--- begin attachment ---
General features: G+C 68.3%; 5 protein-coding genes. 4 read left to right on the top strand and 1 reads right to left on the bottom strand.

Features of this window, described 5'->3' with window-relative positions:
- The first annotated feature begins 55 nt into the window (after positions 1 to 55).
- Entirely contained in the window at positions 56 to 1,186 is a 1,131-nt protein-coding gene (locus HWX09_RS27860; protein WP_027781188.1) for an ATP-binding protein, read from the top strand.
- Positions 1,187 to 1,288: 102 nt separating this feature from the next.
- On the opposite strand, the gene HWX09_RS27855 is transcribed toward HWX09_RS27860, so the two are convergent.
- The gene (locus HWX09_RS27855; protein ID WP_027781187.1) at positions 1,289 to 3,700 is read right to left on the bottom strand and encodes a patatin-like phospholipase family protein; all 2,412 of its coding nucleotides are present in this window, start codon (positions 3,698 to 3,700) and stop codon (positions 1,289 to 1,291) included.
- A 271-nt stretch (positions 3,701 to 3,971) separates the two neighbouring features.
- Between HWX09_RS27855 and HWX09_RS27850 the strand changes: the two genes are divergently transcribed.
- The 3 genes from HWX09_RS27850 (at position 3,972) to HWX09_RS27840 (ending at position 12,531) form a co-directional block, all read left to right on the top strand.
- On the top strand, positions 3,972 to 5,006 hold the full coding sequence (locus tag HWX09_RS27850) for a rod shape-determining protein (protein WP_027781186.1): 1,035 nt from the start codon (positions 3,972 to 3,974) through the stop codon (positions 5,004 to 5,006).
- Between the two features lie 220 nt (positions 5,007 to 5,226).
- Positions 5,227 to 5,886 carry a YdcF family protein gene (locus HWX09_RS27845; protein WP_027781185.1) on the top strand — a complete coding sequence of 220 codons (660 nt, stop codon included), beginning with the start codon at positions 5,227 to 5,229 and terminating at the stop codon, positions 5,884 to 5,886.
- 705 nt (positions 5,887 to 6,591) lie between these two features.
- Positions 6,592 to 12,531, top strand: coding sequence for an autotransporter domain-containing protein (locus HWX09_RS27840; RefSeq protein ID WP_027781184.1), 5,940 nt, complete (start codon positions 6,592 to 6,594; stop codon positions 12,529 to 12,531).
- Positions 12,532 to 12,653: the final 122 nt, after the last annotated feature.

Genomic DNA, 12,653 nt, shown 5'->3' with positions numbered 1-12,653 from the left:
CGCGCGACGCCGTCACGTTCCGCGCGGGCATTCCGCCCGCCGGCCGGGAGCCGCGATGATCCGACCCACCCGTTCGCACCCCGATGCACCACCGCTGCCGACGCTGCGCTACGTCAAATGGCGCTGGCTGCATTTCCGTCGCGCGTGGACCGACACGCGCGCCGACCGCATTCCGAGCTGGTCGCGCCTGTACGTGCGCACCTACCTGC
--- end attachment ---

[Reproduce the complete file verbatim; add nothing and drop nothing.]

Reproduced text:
General features: G+C 68.3%; 5 protein-coding genes. 4 read left to right on the top strand and 1 reads right to left on the bottom strand.

Features of this window, described 5'->3' with window-relative positions:
- The first annotated feature begins 55 nt into the window (after positions 1 to 55).
- Entirely contained in the window at positions 56 to 1,186 is a 1,131-nt protein-coding gene (locus HWX09_RS27860; protein WP_027781188.1) for an ATP-binding protein, read from the top strand.
- Positions 1,187 to 1,288: 102 nt separating this feature from the next.
- On the opposite strand, the gene HWX09_RS27855 is transcribed toward HWX09_RS27860, so the two are convergent.
- The gene (locus HWX09_RS27855; protein ID WP_027781187.1) at positions 1,289 to 3,700 is read right to left on the bottom strand and encodes a patatin-like phospholipase family protein; all 2,412 of its coding nucleotides are present in this window, start codon (positions 3,698 to 3,700) and stop codon (positions 1,289 to 1,291) included.
- A 271-nt stretch (positions 3,701 to 3,971) separates the two neighbouring features.
- Between HWX09_RS27855 and HWX09_RS27850 the strand changes: the two genes are divergently transcribed.
- The 3 genes from HWX09_RS27850 (at position 3,972) to HWX09_RS27840 (ending at position 12,531) form a co-directional block, all read left to right on the top strand.
- On the top strand, positions 3,972 to 5,006 hold the full coding sequence (locus tag HWX09_RS27850) for a rod shape-determining protein (protein WP_027781186.1): 1,035 nt from the start codon (positions 3,972 to 3,974) through the stop codon (positions 5,004 to 5,006).
- Between the two features lie 220 nt (positions 5,007 to 5,226).
- Positions 5,227 to 5,886 carry a YdcF family protein gene (locus HWX09_RS27845; protein WP_027781185.1) on the top strand — a complete coding sequence of 220 codons (660 nt, stop codon included), beginning with the start codon at positions 5,227 to 5,229 and terminating at the stop codon, positions 5,884 to 5,886.
- 705 nt (positions 5,887 to 6,591) lie between these two features.
- Positions 6,592 to 12,531, top strand: coding sequence for an autotransporter domain-containing protein (locus HWX09_RS27840; RefSeq protein ID WP_027781184.1), 5,940 nt, complete (start codon positions 6,592 to 6,594; stop codon positions 12,529 to 12,531).
- Positions 12,532 to 12,653: the final 122 nt, after the last annotated feature.

Genomic DNA, 12,653 nt, shown 5'->3' with positions numbered 1-12,653 from the left:
CGCGCGACGCCGTCACGTTCCGCGCGGGCATTCCGCCCGCCGGCCGGGAGCCGCGATGATCCGACCCACCCGTTCGCACCCCGATGCACCACCGCTGCCGACGCTGCGCTACGTCAAATGGCGCTGGCTGCATTTCCGTCGCGCGTGGACCGACACGCGCGCCGACCGCATTCCGAGCTGGTCGCGCCTGTACGTGCGCACCTACCTGC